Higareda also prefers being able to visit physical locations, and shared her personal favorite stores that she goes to during Black Friday. 

“I like to go to the Nike store and the Vans store and seeing all the different sales they have. What’s good about it is that you can actually try it on before you get it . . . Online you have to go through the hassle of returning it,” Higareda said. 

A lot of Black Friday shoppers go with the mindset that they’re planning on spending money, whether it be for personal reasons or even getting a head start on Christmas shopping. But as college students, is it worth it to spend a lot of money these days, especially with winter break being short and the spring semester approaching quickly? With a new semester approaching, that money could be wisely spent on books for the upcoming semester. But it turns out some students are savvy shoppers and don’t spend too much. 

“The most I’ve spent is like 100 dollars,” Higareda said.

Emma Montoya, a junior here at FPU, also prefers Black Friday as her shopping choice.

“I probably prefer Black Friday shopping. I remember good memories about walking around with my family and shopping,” Montoya said. 

Montoya, who likes to go for the experience of Black Friday, also shares that she spends typically 100 dollars.

Matt Wilfong, a junior at FPU, also believes Black Friday is the best shopping method. 

“Probably Black Friday for the experiences like having friends come with you.  Just being able to have a few people that you can go out with, it can be kinda fun,” Wilfong said. 

Some of the items and stores that Wilfong and his friends go to are ones that usually advertise the biggest sales on Black Friday.

“I hit up Best Buy a lot just because sometimes you get good stuff. I like looking at the video games and things, but more so now probably I would look for some shoes, jeans and stuff like that,” Wilfong said.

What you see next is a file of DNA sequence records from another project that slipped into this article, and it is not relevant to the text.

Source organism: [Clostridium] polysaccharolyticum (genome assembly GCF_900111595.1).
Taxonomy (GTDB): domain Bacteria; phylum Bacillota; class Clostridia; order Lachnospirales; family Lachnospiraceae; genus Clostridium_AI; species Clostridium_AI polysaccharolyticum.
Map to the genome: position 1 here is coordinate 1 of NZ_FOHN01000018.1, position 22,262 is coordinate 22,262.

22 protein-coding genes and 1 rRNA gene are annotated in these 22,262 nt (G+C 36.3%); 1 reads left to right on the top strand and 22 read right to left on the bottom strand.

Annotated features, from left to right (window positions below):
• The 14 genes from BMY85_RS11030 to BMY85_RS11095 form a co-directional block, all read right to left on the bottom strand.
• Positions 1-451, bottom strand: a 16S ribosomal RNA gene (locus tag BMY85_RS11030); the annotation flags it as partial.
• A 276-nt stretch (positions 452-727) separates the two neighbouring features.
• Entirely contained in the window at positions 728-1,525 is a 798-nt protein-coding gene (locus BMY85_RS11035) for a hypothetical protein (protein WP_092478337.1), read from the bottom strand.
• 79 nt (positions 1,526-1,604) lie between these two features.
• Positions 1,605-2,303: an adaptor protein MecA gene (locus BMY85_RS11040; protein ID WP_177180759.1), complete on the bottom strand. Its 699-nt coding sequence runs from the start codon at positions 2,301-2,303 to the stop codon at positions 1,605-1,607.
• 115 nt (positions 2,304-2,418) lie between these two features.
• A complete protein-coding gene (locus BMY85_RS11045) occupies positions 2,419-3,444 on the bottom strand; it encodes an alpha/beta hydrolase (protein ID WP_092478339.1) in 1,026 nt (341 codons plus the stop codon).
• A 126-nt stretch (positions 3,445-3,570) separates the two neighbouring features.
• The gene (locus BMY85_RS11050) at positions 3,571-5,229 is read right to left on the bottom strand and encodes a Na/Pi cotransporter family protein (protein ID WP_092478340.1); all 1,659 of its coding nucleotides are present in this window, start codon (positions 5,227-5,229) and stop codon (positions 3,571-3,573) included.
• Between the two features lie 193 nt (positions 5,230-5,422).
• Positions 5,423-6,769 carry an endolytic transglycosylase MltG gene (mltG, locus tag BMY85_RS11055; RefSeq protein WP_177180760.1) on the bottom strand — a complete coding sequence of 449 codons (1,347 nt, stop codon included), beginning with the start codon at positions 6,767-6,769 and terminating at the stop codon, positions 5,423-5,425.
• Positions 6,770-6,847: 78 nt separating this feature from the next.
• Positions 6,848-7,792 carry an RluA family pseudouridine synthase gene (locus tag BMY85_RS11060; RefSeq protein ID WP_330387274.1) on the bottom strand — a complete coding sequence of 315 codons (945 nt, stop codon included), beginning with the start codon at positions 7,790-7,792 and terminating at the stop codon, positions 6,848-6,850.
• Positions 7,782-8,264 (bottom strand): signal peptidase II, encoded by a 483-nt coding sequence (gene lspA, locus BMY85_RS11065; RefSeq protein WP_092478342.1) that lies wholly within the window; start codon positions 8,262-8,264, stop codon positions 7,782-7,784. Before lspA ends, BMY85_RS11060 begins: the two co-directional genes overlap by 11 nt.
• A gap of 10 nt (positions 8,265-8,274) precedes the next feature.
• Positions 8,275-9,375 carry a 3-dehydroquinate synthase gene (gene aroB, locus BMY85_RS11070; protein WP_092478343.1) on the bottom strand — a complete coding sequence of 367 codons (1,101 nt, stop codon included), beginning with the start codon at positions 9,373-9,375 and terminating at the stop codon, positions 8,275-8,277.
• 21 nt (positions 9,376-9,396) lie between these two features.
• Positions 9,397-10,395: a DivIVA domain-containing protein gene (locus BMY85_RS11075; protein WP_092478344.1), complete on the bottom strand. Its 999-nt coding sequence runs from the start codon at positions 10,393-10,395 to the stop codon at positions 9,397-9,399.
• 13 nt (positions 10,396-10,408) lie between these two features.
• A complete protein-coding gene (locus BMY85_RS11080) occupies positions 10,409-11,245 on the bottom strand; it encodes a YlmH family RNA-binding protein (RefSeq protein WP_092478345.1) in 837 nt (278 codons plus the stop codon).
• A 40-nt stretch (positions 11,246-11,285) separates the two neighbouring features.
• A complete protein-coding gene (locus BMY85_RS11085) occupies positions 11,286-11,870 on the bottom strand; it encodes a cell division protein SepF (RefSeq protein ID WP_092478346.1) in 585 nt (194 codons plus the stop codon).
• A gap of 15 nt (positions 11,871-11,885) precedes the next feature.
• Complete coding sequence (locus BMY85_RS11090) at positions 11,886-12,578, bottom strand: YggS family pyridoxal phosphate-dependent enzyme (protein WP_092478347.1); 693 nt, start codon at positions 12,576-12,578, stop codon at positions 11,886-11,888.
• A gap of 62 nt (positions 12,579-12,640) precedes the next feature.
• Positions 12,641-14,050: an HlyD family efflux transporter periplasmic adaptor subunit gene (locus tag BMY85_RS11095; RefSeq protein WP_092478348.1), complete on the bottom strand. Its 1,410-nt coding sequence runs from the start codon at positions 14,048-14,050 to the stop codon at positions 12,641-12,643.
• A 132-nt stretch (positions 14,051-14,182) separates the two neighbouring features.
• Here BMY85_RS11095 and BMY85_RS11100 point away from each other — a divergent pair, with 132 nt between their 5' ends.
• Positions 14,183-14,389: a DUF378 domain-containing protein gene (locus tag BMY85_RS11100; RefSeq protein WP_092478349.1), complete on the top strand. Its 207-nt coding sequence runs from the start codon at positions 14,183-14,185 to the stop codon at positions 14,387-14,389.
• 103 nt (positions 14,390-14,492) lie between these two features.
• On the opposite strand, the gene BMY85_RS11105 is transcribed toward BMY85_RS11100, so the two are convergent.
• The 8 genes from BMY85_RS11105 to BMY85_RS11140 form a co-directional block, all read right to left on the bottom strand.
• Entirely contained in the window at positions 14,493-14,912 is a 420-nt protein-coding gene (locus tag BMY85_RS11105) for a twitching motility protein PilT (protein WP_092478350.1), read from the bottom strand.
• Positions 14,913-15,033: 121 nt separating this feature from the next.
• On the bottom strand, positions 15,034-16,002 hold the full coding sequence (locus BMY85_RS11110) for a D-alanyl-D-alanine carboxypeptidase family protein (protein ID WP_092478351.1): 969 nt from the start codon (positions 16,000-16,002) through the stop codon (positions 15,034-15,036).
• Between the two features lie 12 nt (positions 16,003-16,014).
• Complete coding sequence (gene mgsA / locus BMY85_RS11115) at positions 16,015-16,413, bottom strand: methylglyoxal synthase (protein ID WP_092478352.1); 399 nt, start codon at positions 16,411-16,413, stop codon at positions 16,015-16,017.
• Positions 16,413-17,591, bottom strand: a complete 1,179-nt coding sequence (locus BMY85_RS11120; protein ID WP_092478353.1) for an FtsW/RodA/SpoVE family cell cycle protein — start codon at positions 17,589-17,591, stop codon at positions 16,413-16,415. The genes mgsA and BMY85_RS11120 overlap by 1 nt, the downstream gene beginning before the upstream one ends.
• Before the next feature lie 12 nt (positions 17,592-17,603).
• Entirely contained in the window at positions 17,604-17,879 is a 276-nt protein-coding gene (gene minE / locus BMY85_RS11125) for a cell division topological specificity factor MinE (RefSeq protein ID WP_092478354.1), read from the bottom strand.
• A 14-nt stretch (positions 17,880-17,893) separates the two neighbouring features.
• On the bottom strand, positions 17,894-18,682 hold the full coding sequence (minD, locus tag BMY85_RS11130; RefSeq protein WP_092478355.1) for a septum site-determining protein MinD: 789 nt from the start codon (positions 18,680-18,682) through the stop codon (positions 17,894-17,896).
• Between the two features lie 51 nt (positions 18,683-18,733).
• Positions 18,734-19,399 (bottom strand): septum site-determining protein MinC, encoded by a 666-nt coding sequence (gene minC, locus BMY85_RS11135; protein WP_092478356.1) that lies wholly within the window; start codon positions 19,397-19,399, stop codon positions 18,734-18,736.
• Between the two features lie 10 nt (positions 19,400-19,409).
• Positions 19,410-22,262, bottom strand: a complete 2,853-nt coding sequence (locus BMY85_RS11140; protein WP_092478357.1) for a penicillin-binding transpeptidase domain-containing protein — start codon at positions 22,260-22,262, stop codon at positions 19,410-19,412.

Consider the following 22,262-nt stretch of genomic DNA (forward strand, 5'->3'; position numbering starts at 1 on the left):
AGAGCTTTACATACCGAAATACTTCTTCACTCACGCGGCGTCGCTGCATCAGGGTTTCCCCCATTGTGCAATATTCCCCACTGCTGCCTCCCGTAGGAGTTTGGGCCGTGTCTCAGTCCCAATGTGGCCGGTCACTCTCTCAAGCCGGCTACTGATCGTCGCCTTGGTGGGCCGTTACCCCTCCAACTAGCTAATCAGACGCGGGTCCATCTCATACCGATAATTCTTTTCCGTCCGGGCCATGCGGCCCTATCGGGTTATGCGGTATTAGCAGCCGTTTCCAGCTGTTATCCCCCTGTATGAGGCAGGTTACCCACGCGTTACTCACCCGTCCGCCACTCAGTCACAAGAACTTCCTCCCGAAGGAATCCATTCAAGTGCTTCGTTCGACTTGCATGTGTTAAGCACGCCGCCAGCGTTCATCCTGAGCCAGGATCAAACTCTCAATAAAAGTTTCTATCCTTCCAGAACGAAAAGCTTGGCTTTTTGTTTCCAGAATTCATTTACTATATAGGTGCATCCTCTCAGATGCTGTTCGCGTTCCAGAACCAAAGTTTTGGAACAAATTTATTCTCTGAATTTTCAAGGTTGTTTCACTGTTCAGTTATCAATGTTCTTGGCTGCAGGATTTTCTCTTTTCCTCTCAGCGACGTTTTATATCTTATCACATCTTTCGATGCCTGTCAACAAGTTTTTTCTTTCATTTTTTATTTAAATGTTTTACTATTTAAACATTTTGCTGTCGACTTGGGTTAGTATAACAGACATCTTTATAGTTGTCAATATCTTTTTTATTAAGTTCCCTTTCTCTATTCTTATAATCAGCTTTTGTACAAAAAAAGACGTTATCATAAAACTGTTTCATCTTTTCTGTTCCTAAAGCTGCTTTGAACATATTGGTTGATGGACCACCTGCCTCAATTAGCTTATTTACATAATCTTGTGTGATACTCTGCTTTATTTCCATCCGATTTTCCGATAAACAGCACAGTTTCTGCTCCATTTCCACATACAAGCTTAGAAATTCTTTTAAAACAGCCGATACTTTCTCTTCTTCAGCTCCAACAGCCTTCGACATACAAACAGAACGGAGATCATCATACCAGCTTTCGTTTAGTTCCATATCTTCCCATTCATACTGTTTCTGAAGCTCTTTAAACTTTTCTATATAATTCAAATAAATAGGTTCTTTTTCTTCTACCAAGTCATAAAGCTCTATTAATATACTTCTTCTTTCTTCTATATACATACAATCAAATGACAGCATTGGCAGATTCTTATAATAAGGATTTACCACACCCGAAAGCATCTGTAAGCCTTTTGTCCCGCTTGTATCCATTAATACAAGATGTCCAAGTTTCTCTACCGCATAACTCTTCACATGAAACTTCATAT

Wilfong, even though he prefers Black Friday shopping, also does a little bit of shopping online on Black Friday, trying to get ahead of some of the deals in store. 

“The cool thing to Cyber Monday versus Black Friday is that even a lot of the online sites do deals on Black Friday as well,” Wilfong said 

But even though Wilfong looks for electronic items and clothes, he still tries to stay within his budget while shopping.

“I try not to spend more than 100 bucks at one time just because I don’t want to feel guilty,” Wilfong said. 

It may be tempting to shop on these money saving days, so it’ll seem to be that everyone still works with a budget of one hundred dollars. In a generation where E-commerce is so high, it is surprising that many students still prefer to go shopping on Black Friday rather than Cyber Monday. The convenience that online shopping has become over the past few years can’t surpass the idea that many students still love to experience the shopping extravaganza. 

Student-led journal provides outlet for creativity

FPU’s Green Light accepting creative writing submissions

FPU is home to a wide array of clubs, ranging from the Anime Club to the Shalom Club. For students who are looking to express their creativity in a new way, the Green Light may be the club for you. The Green Light is a short literary journal that is published on a yearly basis. Dr. Daniel Larson, associate professor of English and faculty adviser for the Green Light, has had the pleasure of watching the club grow and change in a positive way over the years. Larson became involved with the Green Light after students struggled to get the club off the ground on their own during its early stages.

“Larson was aware that people on campus had a desire to publish their creative writing, but did not have a lot of opportunities to do so.”